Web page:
By Jim Patterson
Jan. 4, 2023 | UM News
The axiom that history is written by the victors doesn’t hold when it comes to the story of abolitionists in the United States.
“The Confederates wrote a history that abolitionists were radical lunatics and that nobody really wanted to free the slaves except a few fanatics, and that the North really wasn't fighting to end slavery,” said the Rev. James D. Richardson, author of a new book that attempts to correct these errors.
“… It was a very deliberate way of rewriting history to justify what was really a treasonous war against the United States. Only in recent years are we coming to grips with that … and finally, really writing the history that needs to have been written all along,” he added.
In “The Abolitionist’s Journal: Memories of an American Antislavery Family,” Richardson, a journalist and Episcopal priest, focuses on the story of the Rev. George Richardson, his great-great-grandfather. Written with the help of George Richardson’s unpublished memoir, it’s a harrowing tale of a Methodist pastor and abolitionist who risked his life for the cause of ending slavery.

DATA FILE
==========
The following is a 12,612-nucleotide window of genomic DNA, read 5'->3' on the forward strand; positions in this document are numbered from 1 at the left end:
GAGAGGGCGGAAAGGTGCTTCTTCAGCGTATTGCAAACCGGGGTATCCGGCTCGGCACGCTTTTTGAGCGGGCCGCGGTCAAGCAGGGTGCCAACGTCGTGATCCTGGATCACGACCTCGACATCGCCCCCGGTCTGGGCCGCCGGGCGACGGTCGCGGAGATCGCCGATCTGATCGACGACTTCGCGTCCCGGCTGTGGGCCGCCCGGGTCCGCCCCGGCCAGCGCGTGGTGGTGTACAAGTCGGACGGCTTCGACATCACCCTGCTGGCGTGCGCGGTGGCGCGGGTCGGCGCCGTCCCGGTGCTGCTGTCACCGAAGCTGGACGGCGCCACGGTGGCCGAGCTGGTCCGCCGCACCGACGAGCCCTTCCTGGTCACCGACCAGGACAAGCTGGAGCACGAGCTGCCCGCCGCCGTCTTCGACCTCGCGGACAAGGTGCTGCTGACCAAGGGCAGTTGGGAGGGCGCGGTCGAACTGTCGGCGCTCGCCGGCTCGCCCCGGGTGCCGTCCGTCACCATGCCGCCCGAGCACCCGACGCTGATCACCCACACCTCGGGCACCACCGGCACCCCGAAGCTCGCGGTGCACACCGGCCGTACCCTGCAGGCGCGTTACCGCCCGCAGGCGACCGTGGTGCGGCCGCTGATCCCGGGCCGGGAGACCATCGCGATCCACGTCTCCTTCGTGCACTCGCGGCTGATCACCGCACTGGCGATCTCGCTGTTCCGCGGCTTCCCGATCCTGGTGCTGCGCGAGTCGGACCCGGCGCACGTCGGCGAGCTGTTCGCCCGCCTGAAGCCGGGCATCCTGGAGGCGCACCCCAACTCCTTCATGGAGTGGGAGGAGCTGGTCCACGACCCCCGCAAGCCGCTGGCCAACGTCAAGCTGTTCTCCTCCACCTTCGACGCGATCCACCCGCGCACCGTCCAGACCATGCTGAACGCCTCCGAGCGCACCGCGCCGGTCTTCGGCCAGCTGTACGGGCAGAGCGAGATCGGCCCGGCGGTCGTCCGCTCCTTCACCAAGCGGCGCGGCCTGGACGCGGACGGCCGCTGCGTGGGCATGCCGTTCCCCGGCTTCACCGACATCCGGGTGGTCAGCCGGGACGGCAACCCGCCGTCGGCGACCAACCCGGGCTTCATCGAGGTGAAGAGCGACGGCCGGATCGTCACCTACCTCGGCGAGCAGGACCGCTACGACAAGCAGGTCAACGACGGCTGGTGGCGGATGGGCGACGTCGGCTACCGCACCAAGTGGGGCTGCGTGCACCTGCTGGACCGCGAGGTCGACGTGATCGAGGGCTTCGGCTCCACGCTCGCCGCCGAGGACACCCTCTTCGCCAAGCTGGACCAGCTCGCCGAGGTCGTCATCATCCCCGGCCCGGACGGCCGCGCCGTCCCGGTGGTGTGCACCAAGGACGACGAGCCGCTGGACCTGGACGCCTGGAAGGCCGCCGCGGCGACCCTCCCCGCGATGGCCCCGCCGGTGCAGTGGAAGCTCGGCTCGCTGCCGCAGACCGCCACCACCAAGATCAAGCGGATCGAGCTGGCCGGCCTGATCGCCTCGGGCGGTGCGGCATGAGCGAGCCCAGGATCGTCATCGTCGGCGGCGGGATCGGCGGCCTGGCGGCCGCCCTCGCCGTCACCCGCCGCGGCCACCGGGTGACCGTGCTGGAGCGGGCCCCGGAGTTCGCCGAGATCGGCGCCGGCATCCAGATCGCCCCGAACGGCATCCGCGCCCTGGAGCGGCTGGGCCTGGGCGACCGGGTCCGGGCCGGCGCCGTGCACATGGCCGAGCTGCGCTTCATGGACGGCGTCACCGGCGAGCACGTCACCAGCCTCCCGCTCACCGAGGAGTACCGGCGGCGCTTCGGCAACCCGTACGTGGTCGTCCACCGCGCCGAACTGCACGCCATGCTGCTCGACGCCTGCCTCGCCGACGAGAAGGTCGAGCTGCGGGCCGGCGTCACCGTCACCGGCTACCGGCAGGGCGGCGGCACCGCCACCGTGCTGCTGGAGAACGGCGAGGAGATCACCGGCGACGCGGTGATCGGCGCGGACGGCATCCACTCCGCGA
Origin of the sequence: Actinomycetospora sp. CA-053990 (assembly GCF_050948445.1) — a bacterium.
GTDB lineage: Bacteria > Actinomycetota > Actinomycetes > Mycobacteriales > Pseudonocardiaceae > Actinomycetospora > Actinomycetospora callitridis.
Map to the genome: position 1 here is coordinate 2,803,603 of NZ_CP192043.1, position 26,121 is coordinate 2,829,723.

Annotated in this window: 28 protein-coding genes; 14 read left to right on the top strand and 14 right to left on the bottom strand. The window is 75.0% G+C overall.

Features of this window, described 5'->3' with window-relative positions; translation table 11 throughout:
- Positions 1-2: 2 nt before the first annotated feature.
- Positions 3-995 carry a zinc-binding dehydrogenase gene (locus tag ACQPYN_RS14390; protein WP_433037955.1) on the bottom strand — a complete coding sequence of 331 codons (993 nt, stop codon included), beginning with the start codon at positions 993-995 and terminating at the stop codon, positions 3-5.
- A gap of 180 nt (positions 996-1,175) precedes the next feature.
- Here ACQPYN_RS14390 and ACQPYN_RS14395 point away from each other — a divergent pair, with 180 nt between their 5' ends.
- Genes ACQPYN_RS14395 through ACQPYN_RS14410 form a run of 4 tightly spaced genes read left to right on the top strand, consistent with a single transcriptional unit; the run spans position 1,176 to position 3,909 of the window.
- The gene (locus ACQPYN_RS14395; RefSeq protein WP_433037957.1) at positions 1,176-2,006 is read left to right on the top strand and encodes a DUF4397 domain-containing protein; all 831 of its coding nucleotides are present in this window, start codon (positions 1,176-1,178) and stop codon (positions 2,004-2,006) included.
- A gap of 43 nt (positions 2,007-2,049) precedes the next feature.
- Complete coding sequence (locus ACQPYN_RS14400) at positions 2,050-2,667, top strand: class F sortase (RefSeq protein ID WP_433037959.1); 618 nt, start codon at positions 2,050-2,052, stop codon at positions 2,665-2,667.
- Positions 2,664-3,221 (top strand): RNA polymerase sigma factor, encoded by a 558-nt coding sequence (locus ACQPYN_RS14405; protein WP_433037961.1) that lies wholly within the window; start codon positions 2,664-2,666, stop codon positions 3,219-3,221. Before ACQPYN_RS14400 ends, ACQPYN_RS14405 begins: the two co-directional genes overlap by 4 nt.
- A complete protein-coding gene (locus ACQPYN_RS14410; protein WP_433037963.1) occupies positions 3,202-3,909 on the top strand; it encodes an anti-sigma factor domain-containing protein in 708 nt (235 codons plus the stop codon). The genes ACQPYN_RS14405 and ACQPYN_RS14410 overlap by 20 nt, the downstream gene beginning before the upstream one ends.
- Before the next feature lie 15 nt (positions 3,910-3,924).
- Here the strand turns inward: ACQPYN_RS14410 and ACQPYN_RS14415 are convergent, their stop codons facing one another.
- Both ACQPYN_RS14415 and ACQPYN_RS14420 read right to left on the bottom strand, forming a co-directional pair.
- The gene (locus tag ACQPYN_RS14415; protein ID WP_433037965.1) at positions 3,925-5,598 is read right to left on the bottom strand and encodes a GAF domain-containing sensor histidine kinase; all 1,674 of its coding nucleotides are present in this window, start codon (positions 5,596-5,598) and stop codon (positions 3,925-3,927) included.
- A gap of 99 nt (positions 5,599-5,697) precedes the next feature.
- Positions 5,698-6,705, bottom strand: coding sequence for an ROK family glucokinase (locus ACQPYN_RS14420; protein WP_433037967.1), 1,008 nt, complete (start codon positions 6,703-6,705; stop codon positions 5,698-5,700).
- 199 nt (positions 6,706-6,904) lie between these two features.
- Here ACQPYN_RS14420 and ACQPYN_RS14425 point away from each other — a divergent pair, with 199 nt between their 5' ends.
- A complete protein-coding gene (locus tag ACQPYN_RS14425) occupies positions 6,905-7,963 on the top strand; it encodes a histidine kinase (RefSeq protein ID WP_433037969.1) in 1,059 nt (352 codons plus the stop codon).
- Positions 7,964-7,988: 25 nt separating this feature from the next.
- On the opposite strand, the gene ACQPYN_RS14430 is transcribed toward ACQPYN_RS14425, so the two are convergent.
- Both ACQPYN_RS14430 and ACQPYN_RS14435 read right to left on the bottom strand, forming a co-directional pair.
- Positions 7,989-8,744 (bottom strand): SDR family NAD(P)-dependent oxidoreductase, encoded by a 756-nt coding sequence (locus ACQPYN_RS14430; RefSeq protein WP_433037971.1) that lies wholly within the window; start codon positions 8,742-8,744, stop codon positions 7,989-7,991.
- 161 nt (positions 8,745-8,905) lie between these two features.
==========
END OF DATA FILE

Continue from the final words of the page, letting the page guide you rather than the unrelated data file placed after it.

George Richardson helped at least one slave — and probably more — to escape via the underground railroad, was chaplain for a Black Army regiment during the Civil War and once hid for 10 days in thick Texas woods from a murderous white posse angered by his support for Black people.
The pages of George Richardson’s “Recollections of My Lifework” contain “stories of war, white vigilantes, Black schools, church politics and frontier congregations,” James Richardson said in his book. “He recounted getting lost on horseback in Minnesota in the winter and the crushing devastation in the Mississippi countryside in the days after the Civil War. He wrote of life in Black shantytowns, Texas panhandle cowboys and Idaho Mormons.”